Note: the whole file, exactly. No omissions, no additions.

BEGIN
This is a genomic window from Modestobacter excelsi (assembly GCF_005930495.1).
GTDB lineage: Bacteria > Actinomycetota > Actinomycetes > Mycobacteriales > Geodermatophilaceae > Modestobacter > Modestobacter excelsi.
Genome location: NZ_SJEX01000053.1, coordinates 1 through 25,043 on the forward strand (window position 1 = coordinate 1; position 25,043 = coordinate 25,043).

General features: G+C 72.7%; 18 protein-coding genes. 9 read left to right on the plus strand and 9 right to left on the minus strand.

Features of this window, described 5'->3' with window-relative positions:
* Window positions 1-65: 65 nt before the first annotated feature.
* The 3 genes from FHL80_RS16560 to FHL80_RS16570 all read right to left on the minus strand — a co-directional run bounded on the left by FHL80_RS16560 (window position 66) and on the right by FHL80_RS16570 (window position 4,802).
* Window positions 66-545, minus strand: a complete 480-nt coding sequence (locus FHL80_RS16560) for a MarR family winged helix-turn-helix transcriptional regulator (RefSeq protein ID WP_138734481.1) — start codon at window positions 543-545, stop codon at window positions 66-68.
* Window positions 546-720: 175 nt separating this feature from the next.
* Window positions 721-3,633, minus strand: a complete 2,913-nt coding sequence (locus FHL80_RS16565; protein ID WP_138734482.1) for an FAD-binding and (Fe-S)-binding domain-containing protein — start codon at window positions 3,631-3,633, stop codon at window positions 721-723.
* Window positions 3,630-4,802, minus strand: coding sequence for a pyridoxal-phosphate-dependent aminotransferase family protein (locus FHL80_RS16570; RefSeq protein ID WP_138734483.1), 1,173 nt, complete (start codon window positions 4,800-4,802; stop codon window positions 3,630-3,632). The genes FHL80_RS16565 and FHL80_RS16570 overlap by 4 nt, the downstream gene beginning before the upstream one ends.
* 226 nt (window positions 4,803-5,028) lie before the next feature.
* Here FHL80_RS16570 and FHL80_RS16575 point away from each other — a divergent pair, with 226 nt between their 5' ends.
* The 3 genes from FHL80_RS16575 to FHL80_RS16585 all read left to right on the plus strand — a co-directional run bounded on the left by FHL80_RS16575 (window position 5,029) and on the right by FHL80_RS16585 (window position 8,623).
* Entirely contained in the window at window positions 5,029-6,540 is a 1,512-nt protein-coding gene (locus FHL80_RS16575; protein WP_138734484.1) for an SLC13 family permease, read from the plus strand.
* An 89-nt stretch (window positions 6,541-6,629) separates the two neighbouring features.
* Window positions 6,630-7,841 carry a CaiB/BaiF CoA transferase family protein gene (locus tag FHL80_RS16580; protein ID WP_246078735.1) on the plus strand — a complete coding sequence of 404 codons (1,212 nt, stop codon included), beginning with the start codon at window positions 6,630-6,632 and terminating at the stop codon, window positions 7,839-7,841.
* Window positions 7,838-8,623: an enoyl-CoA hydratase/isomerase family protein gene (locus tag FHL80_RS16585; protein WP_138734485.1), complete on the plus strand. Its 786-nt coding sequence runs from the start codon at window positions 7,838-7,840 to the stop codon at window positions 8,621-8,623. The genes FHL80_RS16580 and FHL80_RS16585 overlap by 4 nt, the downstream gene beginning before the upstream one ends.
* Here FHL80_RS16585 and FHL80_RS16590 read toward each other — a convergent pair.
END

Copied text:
This is a genomic window from Modestobacter excelsi (assembly GCF_005930495.1).
GTDB lineage: Bacteria > Actinomycetota > Actinomycetes > Mycobacteriales > Geodermatophilaceae > Modestobacter > Modestobacter excelsi.
Genome location: NZ_SJEX01000053.1, coordinates 1 through 25,043 on the forward strand (window position 1 = coordinate 1; position 25,043 = coordinate 25,043).

General features: G+C 72.7%; 18 protein-coding genes. 9 read left to right on the plus strand and 9 right to left on the minus strand.

Features of this window, described 5'->3' with window-relative positions:
* Window positions 1-65: 65 nt before the first annotated feature.
* The 3 genes from FHL80_RS16560 to FHL80_RS16570 all read right to left on the minus strand — a co-directional run bounded on the left by FHL80_RS16560 (window position 66) and on the right by FHL80_RS16570 (window position 4,802).
* Window positions 66-545, minus strand: a complete 480-nt coding sequence (locus FHL80_RS16560) for a MarR family winged helix-turn-helix transcriptional regulator (RefSeq protein ID WP_138734481.1) — start codon at window positions 543-545, stop codon at window positions 66-68.
* Window positions 546-720: 175 nt separating this feature from the next.
* Window positions 721-3,633, minus strand: a complete 2,913-nt coding sequence (locus FHL80_RS16565; protein ID WP_138734482.1) for an FAD-binding and (Fe-S)-binding domain-containing protein — start codon at window positions 3,631-3,633, stop codon at window positions 721-723.
* Window positions 3,630-4,802, minus strand: coding sequence for a pyridoxal-phosphate-dependent aminotransferase family protein (locus FHL80_RS16570; RefSeq protein ID WP_138734483.1), 1,173 nt, complete (start codon window positions 4,800-4,802; stop codon window positions 3,630-3,632). The genes FHL80_RS16565 and FHL80_RS16570 overlap by 4 nt, the downstream gene beginning before the upstream one ends.
* 226 nt (window positions 4,803-5,028) lie before the next feature.
* Here FHL80_RS16570 and FHL80_RS16575 point away from each other — a divergent pair, with 226 nt between their 5' ends.
* The 3 genes from FHL80_RS16575 to FHL80_RS16585 all read left to right on the plus strand — a co-directional run bounded on the left by FHL80_RS16575 (window position 5,029) and on the right by FHL80_RS16585 (window position 8,623).
* Entirely contained in the window at window positions 5,029-6,540 is a 1,512-nt protein-coding gene (locus FHL80_RS16575; protein WP_138734484.1) for an SLC13 family permease, read from the plus strand.
* An 89-nt stretch (window positions 6,541-6,629) separates the two neighbouring features.
* Window positions 6,630-7,841 carry a CaiB/BaiF CoA transferase family protein gene (locus tag FHL80_RS16580; protein ID WP_246078735.1) on the plus strand — a complete coding sequence of 404 codons (1,212 nt, stop codon included), beginning with the start codon at window positions 6,630-6,632 and terminating at the stop codon, window positions 7,839-7,841.
* Window positions 7,838-8,623: an enoyl-CoA hydratase/isomerase family protein gene (locus tag FHL80_RS16585; protein WP_138734485.1), complete on the plus strand. Its 786-nt coding sequence runs from the start codon at window positions 7,838-7,840 to the stop codon at window positions 8,621-8,623. The genes FHL80_RS16580 and FHL80_RS16585 overlap by 4 nt, the downstream gene beginning before the upstream one ends.
* Here FHL80_RS16585 and FHL80_RS16590 read toward each other — a convergent pair.